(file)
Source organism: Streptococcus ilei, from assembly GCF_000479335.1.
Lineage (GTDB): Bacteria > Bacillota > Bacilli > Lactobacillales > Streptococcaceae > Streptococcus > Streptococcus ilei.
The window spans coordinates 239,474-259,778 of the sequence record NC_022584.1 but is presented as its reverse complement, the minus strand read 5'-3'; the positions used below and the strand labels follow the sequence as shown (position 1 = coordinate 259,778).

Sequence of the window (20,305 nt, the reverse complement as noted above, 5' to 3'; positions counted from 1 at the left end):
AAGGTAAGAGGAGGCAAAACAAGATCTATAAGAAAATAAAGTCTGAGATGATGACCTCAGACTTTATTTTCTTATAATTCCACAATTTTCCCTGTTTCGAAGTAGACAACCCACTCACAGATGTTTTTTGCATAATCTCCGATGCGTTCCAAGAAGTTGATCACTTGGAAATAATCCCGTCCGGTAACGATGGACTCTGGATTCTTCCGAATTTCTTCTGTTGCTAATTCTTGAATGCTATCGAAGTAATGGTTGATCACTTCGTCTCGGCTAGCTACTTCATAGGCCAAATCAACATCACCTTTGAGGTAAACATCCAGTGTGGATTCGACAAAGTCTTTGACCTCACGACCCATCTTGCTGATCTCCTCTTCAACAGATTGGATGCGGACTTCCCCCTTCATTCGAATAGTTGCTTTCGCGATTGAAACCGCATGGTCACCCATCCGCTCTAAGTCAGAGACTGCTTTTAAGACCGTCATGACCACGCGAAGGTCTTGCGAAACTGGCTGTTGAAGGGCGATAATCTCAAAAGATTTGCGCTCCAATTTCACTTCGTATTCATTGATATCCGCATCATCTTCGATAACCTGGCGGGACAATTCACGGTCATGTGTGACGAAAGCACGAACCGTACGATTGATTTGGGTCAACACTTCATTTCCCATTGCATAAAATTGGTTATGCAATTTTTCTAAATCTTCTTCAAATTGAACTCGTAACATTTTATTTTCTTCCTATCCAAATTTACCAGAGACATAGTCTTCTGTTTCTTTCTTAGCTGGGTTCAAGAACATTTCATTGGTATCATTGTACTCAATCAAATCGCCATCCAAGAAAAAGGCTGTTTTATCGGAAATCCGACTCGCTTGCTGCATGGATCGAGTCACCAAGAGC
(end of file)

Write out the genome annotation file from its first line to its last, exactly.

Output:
Source organism: Streptococcus ilei, from assembly GCF_000479335.1.
Lineage (GTDB): Bacteria > Bacillota > Bacilli > Lactobacillales > Streptococcaceae > Streptococcus > Streptococcus ilei.
The window spans coordinates 239,474-259,778 of the sequence record NC_022584.1 but is presented as its reverse complement, the minus strand read 5'-3'; the positions used below and the strand labels follow the sequence as shown (position 1 = coordinate 259,778).

Sequence of the window (20,305 nt, the reverse complement as noted above, 5' to 3'; positions counted from 1 at the left end):
AAGGTAAGAGGAGGCAAAACAAGATCTATAAGAAAATAAAGTCTGAGATGATGACCTCAGACTTTATTTTCTTATAATTCCACAATTTTCCCTGTTTCGAAGTAGACAACCCACTCACAGATGTTTTTTGCATAATCTCCGATGCGTTCCAAGAAGTTGATCACTTGGAAATAATCCCGTCCGGTAACGATGGACTCTGGATTCTTCCGAATTTCTTCTGTTGCTAATTCTTGAATGCTATCGAAGTAATGGTTGATCACTTCGTCTCGGCTAGCTACTTCATAGGCCAAATCAACATCACCTTTGAGGTAAACATCCAGTGTGGATTCGACAAAGTCTTTGACCTCACGACCCATCTTGCTGATCTCCTCTTCAACAGATTGGATGCGGACTTCCCCCTTCATTCGAATAGTTGCTTTCGCGATTGAAACCGCATGGTCACCCATCCGCTCTAAGTCAGAGACTGCTTTTAAGACCGTCATGACCACGCGAAGGTCTTGCGAAACTGGCTGTTGAAGGGCGATAATCTCAAAAGATTTGCGCTCCAATTTCACTTCGTATTCATTGATATCCGCATCATCTTCGATAACCTGGCGGGACAATTCACGGTCATGTGTGACGAAAGCACGAACCGTACGATTGATTTGGGTCAACACTTCATTTCCCATTGCATAAAATTGGTTATGCAATTTTTCTAAATCTTCTTCAAATTGAACTCGTAACATTTTATTTTCTTCCTATCCAAATTTACCAGAGACATAGTCTTCTGTTTCTTTCTTAGCTGGGTTCAAGAACATTTCATTGGTATCATTGTACTCAATCAAATCGCCATCCAAGAAAAAGGCTGTTTTATCGGAAATCCGACTCGCTTGCTGCATGGATCGAGTCACCAAGAGC